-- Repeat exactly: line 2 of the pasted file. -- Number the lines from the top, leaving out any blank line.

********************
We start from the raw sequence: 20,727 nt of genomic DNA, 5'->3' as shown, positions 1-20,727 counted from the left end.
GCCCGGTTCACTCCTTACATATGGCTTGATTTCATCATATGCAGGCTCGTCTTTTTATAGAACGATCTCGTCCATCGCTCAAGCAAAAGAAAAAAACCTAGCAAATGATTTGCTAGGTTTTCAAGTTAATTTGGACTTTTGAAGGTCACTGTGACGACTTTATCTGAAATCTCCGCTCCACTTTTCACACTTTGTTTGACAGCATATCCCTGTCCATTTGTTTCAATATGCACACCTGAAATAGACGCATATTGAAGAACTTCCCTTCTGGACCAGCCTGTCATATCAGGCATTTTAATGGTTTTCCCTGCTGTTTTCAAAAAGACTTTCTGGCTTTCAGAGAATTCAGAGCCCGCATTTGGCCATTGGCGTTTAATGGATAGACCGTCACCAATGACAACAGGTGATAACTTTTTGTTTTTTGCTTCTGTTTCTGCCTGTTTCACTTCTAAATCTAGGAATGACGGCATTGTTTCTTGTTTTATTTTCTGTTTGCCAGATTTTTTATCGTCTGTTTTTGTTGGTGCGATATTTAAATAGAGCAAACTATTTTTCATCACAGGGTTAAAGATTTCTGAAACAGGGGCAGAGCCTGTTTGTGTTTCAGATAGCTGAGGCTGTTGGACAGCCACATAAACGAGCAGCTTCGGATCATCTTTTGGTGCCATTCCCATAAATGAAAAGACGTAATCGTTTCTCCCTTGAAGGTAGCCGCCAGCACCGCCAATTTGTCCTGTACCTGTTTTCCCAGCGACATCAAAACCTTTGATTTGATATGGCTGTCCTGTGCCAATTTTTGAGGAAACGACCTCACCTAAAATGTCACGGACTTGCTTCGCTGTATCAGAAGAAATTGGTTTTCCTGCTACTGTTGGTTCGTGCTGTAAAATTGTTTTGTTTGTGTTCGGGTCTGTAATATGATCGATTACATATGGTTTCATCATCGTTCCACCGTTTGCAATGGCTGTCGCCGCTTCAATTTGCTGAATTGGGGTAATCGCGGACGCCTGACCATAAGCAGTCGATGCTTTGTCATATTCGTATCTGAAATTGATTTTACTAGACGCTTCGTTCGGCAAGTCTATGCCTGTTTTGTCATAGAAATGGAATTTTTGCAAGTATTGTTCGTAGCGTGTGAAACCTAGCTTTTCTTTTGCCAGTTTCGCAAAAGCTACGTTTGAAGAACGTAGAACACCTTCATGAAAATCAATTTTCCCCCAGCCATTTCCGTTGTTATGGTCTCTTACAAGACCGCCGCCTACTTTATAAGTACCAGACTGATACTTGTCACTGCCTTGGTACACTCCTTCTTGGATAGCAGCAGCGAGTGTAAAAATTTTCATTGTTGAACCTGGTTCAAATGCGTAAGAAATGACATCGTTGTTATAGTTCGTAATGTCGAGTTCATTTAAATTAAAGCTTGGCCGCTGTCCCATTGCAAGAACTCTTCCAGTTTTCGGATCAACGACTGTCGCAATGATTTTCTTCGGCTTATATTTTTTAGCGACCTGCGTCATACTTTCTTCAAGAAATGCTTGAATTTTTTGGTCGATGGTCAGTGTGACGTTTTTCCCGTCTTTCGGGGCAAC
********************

GCCCGGTTCACTCCTTACATATGGCTTGATTTCATCATATGCAGGCTCGTCTTTTTATAGAACGATCTCGTCCATCGCTCAAGCAAAAGAAAAAAACCTAGCAAATGATTTGCTAGGTTTTCAAGTTAATTTGGACTTTTGAAGGTCACTGTGACGACTTTATCTGAAATCTCCGCTCCACTTTTCACACTTTGTTTGACAGCATATCCCTGTCCATTTGTTTCAATATGCACACCTGAAATAGACGCATATTGAAGAACTTCCCTTCTGGACCAGCCTGTCATATCAGGCATTTTAATGGTTTTCCCTGCTGTTTTCAAAAAGACTTTCTGGCTTTCAGAGAATTCAGAGCCCGCATTTGGCCATTGGCGTTTAATGGATAGACCGTCACCAATGACAACAGGTGATAACTTTTTGTTTTTTGCTTCTGTTTCTGCCTGTTTCACTTCTAAATCTAGGAATGACGGCATTGTTTCTTGTTTTATTTTCTGTTTGCCAGATTTTTTATCGTCTGTTTTTGTTGGTGCGATATTTAAATAGAGCAAACTATTTTTCATCACAGGGTTAAAGATTTCTGAAACAGGGGCAGAGCCTGTTTGTGTTTCAGATAGCTGAGGCTGTTGGACAGCCACATAAACGAGCAGCTTCGGATCATCTTTTGGTGCCATTCCCATAAATGAAAAGACGTAATCGTTTCTCCCTTGAAGGTAGCCGCCAGCACCGCCAATTTGTCCTGTACCTGTTTTCCCAGCGACATCAAAACCTTTGATTTGATATGGCTGTCCTGTGCCAATTTTTGAGGAAACGACCTCACCTAAAATGTCACGGACTTGCTTCGCTGTATCAGAAGAAATTGGTTTTCCTGCTACTGTTGGTTCGTGCTGTAAAATTGTTTTGTTTGTGTTCGGGTCTGTAATATGATCGATTACATATGGTTTCATCATCGTTCCACCGTTTGCAATGGCTGTCGCCGCTTCAATTTGCTGAATTGGGGTAATCGCGGACGCCTGACCATAAGCAGTCGATGCTTTGTCATATTCGTATCTGAAATTGATTTTACTAGACGCTTCGTTCGGCAAGTCTATGCCTGTTTTGTCATAGAAATGGAATTTTTGCAAGTATTGTTCGTAGCGTGTGAAACCTAGCTTTTCTTTTGCCAGTTTCGCAAAAGCTACGTTTGAAGAACGTAGAACACCTTCATGAAAATCAATTTTCCCCCAGCCATTTCCGTTGTTATGGTCTCTTACAAGACCGCCGCCTACTTTATAAGTACCAGACTGATACTTGTCACTGCCTTGGTACACTCCTTCTTGGATAGCAGCAGCGAGTGTAAAAATTTTCATTGTTGAACCTGGTTCAAATGCGTAAGAAATGACATCGTTGTTATAGTTCGTAATGTCGAGTTCATTTAAATTAAAGCTTGGCCGCTGTCCCATTGCAAGAACTCTTCCAGTTTTCGGATCAACGACTGTCGCAATGATTTTCTTCGGCTTATATTTTTTAGCGACCTGCGTCATACTTTCTTCAAGAAATGCTTGAATTTTTTGGTCGATGGTCAGTGTGACGTTTTTCCCGTCTTTCGGGGCAAC